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Inspection of production and sale of foodstuffs produced in households and sold from home

09/02/2014
 
  1. Definition of the activity “production and sale of foodstuffs produced in household and sold from home”  

Production of foodstuffs in household and subsequent sale thereof from home may not be connected to the primary production of foodstuffs for personal domestic use [Article 1 (2) (a) of the Regulation (EC) No. 852/2004 on hygiene of foodstuffs] or with the so-called domestic preparation of foodstuffs [Article 1 (2) (b) of this Regulation]. According to the quoted Regulation the goal in both cases is domestic consumption and production of foodstuffs in household and subsequent sale from home cannot be considered house consumption. In accordance with point (9) of recitals of this Regulation, the rules of EU "should not apply to primary production for private domestic use or domestic preparation of foodstuffs, manipulation with these foodstuffs or storage of the foodstuffs for private domestic use. In addition, the rules should only apply to businesses concept of which foresees a certain continuity of activities and a certain degree of organization". These requirements are not met in case of occasional manipulation, preparation, storage and serving foodstuffs by private persons at events such as church and school events or country (rural) markets [1] or in other situations, for example organized charitable events attended by volunteers and where food is occasionally prepared – these do not fall within the scope of the Regulation because they may not be considered “businesses” (see instructions for implementing certain provisions of the Regulation (EC) No. 852/2004).   
Also cases when a (primary) producer supplies small quantities of its own products from primary production to a final consumer or a local retail establishment which directly supplies these products to a final consumer, do not fall within production of foodstuffs in household that are subsequently sold from home [Article 1 (2) (c) of the Regulation No. 852/2004 and point (10) of the Preamble of this Regulation]. Despite the fact that the European legislation does not apply to these cases, Article 1 (3) of the Regulation (EC) No. 852/2004 foresees that the Member States shall set rules for these activities within their national regulations directed at achieving the goals of this Regulation. These rules that should further specify the term “small quantities” should be in accordance with Section 18 (1) (d) of the Act No, 110/1997 Coll., in the version in force as of 1 January 2015, laid down by a decree (they have not been set yet). In accordance with the instructions for implementing certain provisions of the Regulation (EC) No. 852/2004, the term "small quantities” should be understood in a sufficiently broad scope to allow farmers, among others, to sell their primary production products (vegetables, fruits, eggs, raw milk) directly to final consumers, for example directly in front of an establishment, on local markets or to local retail establishments and restaurants. This interpretation should also allow persons collecting wild growing products (e.g. wild mushrooms) to supply these products directly to final consumers, retail establishments or local restaurants.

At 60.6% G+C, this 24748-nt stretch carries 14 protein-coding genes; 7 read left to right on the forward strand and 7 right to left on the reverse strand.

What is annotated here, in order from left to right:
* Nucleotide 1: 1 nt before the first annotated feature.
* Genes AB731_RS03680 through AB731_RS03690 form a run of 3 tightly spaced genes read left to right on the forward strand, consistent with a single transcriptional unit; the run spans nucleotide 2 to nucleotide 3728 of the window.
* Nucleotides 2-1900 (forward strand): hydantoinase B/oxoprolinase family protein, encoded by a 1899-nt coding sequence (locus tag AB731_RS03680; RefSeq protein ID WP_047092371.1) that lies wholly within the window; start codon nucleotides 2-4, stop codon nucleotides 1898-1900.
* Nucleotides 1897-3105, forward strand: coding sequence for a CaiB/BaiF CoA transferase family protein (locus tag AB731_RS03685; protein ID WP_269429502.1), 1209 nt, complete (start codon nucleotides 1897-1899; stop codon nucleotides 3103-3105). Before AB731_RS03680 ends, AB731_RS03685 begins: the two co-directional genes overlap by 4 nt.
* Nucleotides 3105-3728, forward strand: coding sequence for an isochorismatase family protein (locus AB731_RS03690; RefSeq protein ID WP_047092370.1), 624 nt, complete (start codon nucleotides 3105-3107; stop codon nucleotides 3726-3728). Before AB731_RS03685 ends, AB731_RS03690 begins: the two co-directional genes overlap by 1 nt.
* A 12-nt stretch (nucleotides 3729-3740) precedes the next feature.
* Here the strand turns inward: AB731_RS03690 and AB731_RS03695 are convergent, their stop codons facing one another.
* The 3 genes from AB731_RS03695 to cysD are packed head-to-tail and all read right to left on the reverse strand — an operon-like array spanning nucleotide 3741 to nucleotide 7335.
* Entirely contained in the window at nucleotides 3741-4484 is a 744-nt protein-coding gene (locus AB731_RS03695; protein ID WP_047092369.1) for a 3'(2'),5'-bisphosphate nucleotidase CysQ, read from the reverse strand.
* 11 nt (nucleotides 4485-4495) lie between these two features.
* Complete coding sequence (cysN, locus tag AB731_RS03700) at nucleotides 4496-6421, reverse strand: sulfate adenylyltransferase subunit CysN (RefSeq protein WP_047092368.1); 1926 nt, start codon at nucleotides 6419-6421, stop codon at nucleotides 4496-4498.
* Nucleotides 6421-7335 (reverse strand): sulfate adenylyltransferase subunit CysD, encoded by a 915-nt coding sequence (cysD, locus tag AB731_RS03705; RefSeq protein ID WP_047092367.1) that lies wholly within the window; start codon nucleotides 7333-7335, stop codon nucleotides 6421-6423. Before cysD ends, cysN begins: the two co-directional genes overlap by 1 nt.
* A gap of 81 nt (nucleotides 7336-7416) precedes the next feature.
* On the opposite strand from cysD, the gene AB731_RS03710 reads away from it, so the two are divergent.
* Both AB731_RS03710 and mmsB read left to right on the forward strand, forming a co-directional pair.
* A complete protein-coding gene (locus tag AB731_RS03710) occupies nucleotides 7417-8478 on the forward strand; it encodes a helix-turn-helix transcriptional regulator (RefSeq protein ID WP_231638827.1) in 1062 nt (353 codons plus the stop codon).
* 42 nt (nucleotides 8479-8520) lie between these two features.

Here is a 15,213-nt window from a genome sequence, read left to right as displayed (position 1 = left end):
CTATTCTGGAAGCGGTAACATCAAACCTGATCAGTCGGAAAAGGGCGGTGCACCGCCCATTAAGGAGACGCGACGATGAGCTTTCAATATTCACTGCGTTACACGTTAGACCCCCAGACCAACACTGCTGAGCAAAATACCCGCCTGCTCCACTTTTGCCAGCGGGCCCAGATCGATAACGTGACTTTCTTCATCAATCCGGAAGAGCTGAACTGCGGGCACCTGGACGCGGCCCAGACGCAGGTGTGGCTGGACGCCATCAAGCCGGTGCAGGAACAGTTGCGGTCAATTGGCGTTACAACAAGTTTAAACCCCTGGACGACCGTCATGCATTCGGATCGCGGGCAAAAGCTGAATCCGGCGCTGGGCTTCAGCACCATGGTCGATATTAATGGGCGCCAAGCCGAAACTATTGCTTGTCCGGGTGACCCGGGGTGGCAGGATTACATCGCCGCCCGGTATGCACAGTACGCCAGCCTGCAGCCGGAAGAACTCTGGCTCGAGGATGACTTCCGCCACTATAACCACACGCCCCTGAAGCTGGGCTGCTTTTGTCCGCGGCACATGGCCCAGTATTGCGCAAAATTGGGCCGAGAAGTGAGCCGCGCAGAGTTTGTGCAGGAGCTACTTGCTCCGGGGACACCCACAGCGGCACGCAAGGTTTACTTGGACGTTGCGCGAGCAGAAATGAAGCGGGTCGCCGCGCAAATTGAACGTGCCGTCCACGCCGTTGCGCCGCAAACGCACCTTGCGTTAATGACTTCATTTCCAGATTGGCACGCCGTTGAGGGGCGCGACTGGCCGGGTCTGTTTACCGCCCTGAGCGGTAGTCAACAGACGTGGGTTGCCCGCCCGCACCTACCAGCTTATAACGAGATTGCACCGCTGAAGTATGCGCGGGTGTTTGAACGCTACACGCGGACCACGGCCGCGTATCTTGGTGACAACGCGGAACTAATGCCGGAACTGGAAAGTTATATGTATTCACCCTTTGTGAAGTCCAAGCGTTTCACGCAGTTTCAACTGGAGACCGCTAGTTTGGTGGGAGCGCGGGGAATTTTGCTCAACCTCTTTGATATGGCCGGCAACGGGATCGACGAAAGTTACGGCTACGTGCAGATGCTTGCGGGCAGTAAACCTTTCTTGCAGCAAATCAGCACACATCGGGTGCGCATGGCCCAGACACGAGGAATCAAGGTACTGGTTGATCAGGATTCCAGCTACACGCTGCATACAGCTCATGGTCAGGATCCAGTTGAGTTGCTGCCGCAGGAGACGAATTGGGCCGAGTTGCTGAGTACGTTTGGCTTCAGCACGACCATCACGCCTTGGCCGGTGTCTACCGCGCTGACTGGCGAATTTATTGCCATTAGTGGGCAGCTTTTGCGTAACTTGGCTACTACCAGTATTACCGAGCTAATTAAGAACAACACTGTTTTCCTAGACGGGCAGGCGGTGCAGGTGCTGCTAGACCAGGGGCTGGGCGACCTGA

Baking cookies, bakery products, preparation of jams/marmalades or production of delicatessens is considered as production of foodstuffs in household connected to the subsequent sale of these products from home under the condition of a certain continuity of activity and a certain degree of organization. BA (binding approach) may also be applied to other not mentioned foodstuffs that are produced in household and subsequently sold from house directly or on markets. Until 31 December 2014 inspections will not be focused on production of food in households connected to offering refreshment consumed locally in order not to interfere with, in accordance with current legislation, the competence of public health protection bodies in accordance with Section 16 (1) (a) point 1 of the Act No. 110/1997 Coll., in the version in effect until 31 December 2014. From 1 January 2015 this BA shall also apply to situations when a producer producing foodstuffs in household will also operate a refreshment stand, this case will also fall within the competence of the Czech Agriculture and Food Inspection Authority. In this case this will be deemed production and placing food on the market within provision of catering services in accordance with Section 16 (1) (c) point 5 of the Act No. 110/1997 Coll., in the version in effect as of 1 January 2015. 
ANY AND ALL production of foodstuffs in household connected to the subsequent sale of these foodstuffs from home under the condition of a certain continuity of activity and certain degree of organization is deemed standard operation of a food business. A food business operator in accordance with Article 3 point 3 of the Regulation No. 178/2002 means “natural or legal entity responsible for fulfilling the requirements of food law in the food business it manages”. A food business is, in accordance with Article 3 point 2 of this Regulation “apublic or private establishment, profit or non-profit, performing activity related to any stage of production, processing and distribution of foodstuffs". From the meaning of these regulations and from the above quoted point (9) of the recitals of the Regulation No. 852/2004 it is possible to imply that it must involve an activity with a certain “continuity” and a “degree of organization”. Such activity can be identified as “systematic” within the intentions of the national Act No. 455/1991 Coll., on Trade Licensing, (cf. the Section 2 of this Act).